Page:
One unusual figure in the Slow Foxtrot is the Three Feathers, in which the second feather is a mirror image of the first and third, with the man stepping to his right outside his partner. This is step is harder than a normal feather because the partners obstruct each other being already on the right of each other, so it requires rather stronger CBM/CBMP to be smooth.
Which brings perhaps the ultimate left-right challenge. Can you and your partner dance your normal roles and normal figures, but in a mirror image hold:
The ability to dance figures to the left and to the right is somewhat disturbed by the partners being offset to each other's right, but the ability to dance both forwards and backwards is affected by several more severe factors.
Firstly we have eyes at the front and cannot see where we are going when travelling backwards. Rabbits can. Their eyes bulge out of the sides of their heads, and the visual fields of the eyes overlap at the back, so they actually have stereoscopic vison behind them. But we do not.
So our second factor is that of familiarity. Because we cannot see where we are going when going backwards, we have had far less practice at going backwards than going forwards. Even given a clear space in which to do it, few people can run as fast backwards as forwards. But they can learn to do so with practice.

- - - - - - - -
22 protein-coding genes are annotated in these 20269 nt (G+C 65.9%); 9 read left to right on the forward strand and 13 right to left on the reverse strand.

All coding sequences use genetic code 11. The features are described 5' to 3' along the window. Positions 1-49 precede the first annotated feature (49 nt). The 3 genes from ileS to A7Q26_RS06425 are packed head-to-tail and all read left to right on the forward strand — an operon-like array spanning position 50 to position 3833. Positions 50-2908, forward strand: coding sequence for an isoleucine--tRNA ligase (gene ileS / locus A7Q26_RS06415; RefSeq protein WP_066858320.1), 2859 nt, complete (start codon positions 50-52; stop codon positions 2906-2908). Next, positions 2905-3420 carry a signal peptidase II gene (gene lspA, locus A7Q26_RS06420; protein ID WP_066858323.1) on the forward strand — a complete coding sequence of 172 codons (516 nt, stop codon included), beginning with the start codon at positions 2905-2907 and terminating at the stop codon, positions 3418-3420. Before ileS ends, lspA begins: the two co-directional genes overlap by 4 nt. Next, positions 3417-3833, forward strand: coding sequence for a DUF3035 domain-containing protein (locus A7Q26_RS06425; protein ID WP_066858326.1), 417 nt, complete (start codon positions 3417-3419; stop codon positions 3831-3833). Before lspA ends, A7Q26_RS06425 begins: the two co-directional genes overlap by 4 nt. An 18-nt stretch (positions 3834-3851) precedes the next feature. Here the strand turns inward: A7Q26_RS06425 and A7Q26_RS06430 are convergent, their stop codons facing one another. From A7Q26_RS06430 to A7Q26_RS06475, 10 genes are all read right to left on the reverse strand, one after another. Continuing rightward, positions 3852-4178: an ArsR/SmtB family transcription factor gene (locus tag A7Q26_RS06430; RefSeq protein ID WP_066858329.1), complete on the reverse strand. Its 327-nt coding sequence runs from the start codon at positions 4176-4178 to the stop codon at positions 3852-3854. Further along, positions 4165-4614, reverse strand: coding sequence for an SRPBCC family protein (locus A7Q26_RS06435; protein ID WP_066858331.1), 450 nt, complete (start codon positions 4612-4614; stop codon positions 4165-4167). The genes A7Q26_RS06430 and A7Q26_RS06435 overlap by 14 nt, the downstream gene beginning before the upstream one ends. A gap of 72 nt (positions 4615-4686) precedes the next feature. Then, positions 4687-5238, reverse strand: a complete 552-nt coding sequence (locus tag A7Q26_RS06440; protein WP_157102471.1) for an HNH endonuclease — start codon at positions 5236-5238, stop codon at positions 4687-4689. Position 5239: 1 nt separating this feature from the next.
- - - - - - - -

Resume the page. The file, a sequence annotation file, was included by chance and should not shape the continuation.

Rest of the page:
The third factor is that we can bend our thighs much further forwards than backwards so our reach for a stride back is much diminished. But in Ballroom dancing, this is actually an advantage when going backwards because ballroom steps are all push with no pull. To go backward we push with the front foot, so the extra flexion of the front thigh makes it easier to take longer stronger steps than pushing forward with the back foot.
There is a fourth factor which again is an advantage when going backwards: we are stronger at pushing backwards than we are pushing forwards. Think of pushing a car up hill. It is easier to to put you back to it and push backwards than to push forwards.